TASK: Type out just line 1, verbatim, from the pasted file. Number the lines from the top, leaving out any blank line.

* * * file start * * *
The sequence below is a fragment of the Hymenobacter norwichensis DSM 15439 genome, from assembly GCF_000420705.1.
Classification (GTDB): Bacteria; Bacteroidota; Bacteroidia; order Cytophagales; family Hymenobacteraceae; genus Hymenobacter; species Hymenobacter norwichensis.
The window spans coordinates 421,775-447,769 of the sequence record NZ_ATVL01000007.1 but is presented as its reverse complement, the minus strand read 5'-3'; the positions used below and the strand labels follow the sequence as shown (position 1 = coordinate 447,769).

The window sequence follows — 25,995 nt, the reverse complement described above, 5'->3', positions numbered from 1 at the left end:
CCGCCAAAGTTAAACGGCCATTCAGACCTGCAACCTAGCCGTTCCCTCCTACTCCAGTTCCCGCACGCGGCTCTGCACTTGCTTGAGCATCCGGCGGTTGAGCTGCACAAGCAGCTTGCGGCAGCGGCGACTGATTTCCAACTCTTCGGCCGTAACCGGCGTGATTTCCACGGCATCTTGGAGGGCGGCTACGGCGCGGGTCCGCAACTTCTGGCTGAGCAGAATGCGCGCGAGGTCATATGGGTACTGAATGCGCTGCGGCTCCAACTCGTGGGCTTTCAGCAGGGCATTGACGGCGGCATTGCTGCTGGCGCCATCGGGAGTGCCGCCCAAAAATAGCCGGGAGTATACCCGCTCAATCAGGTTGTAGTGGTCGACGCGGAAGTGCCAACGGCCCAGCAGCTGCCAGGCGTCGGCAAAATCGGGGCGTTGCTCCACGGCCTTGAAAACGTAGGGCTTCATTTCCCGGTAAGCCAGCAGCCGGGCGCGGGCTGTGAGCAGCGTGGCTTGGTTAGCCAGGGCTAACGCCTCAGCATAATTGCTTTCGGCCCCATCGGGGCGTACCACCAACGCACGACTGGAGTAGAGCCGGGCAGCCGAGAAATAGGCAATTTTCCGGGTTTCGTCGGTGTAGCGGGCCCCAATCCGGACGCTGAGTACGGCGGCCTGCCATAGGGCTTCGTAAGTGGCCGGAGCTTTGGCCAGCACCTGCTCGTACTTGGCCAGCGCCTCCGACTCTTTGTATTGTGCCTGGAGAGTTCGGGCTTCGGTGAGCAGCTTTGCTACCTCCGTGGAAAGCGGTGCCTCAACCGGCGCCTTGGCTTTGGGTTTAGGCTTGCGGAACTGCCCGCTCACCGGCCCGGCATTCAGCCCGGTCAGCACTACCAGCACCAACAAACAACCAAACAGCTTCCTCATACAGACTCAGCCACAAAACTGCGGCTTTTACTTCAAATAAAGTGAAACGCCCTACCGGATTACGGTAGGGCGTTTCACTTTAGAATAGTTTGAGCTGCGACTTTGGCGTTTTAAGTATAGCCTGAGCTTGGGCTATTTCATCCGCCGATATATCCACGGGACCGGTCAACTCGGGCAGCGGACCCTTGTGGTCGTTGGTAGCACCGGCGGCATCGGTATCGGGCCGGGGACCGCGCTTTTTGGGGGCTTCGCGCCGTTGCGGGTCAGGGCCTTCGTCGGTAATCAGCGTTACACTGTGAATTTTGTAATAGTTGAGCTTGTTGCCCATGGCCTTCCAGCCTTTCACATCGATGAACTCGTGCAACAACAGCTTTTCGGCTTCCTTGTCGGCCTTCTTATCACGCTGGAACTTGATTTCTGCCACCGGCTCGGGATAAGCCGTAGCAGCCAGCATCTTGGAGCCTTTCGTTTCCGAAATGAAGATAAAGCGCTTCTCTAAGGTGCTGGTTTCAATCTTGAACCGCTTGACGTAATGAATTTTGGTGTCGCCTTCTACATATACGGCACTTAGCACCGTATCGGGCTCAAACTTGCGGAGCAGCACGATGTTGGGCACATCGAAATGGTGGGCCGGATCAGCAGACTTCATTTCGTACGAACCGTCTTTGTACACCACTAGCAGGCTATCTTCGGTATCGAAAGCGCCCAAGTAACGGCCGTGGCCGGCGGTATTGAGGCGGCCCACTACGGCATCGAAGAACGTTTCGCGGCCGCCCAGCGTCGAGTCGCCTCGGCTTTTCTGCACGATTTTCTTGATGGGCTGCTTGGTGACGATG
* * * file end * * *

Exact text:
The sequence below is a fragment of the Hymenobacter norwichensis DSM 15439 genome, from assembly GCF_000420705.1.